The future of Star Wars is in The Clone Wars and The Bad Batch

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I’m not someone who really grew up with Star Wars — my parents were never big fans — and I was really into Harry Potter for the majority of my childhood. However, before the sequels started to come out in high school, I decided that I’d watch the original trilogy for the first time. I did, admittedly, think the movies were a bit cheesy at times, but something sucked me in. I liked this universe, and I liked how it differed from Harry Potter. 

While the originals were cool, I actually was way more interested in the prequels, which felt wrong, given all of the hate I had heard about the quality of those three films. I loved learning about Vader’s background as Anakin and thought that Episode I had a very different feel than the originals. For some reason—maybe evidence that I was a casual fan—despite my strong interest in Anakin, Obi-Wan and Padme’s lives, I totally stopped watching the prequels after Episode I. 

A couple years later, my partner (a devout Star Wars fan with a May 4th birthday to prove it) reintroduced me to the prequels. After watching all three films, I became so invested in the plot — The Clone Wars, Sidious and Dooku, the backstory to the originals, you name it. I just wanted to keep rewatching it, until I learned that there was a whole animated show called “The Clone Wars” on Disney+.  

Before we watched that show, we had to do it “the right way” and start with these mini episodes that inspired the show. Together, “Star Wars: Clone Wars” formed an hour-long episode on YouTube. While I wasn’t so sure if I would like the animation, I ended up really enjoying it. We then moved on to The Clone Wars movie, which blew me away; Ahsoka instantly became my favorite character and I liked Anakin even more. 

When the pandemic split us apart, my partner and I finally decided to watch the entirety of The Clone Wars until the pandemic finally ended. (Spoiler: we finished watching it last summer, and here we are…) It ended up being one of my favorite TV shows ever. I love the theme music, the little quotes at the beginning of each episode, Ahsoka, Rex and all of the other clones and even Ventress. I love the plots and even the episode arcs, which could get a little annoying when I didn’t like the planet they were on—the Mandalore episodes especially, oops. It really helped that the series centered around some of my favorite characters in Star Wars: Ahsoka, Anakin, Obi-Wan, Padme, Cad Bane, Hondo, Ventress, the clones… The TV show really made it official to me: animated Star Wars was just as good as — and maybe even better than — the live-action movies.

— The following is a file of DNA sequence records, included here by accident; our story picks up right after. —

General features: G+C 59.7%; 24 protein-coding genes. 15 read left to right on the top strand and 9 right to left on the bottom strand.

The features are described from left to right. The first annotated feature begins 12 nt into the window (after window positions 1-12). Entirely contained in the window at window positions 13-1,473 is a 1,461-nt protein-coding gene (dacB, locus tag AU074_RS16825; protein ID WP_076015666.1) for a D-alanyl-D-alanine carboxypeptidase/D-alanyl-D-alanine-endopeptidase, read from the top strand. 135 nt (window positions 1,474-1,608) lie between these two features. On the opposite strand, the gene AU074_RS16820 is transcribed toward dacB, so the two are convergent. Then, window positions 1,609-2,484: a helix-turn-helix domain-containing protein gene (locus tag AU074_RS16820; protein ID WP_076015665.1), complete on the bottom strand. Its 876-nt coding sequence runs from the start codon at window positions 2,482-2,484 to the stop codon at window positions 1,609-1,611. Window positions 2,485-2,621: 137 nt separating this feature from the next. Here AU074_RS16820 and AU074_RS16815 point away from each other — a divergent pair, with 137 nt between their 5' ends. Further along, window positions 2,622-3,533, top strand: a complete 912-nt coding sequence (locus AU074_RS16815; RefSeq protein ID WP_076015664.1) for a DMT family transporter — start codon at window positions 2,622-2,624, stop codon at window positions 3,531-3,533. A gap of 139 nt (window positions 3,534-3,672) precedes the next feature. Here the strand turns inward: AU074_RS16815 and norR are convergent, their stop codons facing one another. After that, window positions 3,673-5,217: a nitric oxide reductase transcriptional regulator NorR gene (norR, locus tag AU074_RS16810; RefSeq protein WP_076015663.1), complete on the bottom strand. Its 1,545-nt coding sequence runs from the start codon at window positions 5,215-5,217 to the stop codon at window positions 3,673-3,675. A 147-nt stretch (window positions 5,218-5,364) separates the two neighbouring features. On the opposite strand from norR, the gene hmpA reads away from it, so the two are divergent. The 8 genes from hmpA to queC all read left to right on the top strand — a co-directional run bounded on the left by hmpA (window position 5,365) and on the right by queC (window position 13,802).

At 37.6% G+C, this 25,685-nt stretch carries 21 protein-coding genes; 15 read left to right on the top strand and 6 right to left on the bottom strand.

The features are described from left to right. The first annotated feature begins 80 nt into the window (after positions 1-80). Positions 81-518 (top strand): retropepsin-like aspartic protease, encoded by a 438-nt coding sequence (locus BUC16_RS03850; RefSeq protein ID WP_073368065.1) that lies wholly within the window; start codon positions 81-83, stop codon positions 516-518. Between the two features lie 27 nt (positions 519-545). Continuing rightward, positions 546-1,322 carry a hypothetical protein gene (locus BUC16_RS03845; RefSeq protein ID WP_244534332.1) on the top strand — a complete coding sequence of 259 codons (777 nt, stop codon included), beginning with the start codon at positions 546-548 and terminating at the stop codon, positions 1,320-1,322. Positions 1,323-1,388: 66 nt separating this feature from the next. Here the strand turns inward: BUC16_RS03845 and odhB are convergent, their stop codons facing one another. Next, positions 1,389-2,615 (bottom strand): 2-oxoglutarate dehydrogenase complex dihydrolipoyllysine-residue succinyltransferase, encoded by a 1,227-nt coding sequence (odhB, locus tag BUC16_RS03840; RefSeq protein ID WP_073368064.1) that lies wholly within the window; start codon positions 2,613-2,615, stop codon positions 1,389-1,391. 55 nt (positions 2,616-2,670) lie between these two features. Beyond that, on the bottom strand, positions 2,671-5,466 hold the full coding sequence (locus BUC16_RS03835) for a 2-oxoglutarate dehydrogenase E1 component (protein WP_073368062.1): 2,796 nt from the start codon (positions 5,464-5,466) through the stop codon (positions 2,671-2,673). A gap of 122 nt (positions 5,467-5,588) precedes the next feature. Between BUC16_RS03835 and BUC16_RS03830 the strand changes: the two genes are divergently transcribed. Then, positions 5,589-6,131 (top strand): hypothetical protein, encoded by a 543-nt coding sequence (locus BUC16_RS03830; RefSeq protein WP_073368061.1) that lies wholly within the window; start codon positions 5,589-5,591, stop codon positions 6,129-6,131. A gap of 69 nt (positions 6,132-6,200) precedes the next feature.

That might be controversial, but who cares? Star Wars can be such a “gate-kept” franchise, especially for younger fans and female-identifying people. I might be new to Star Wars, but I am a genuine fan of it, even if I prefer the prequels and The Clone Wars over *gasp* the originals. But this is my point: if Star Wars wants to continue to be relevant (and of course, Disney wants that), these new animated series need to get developed, and fans need to like what is being added to the new canon.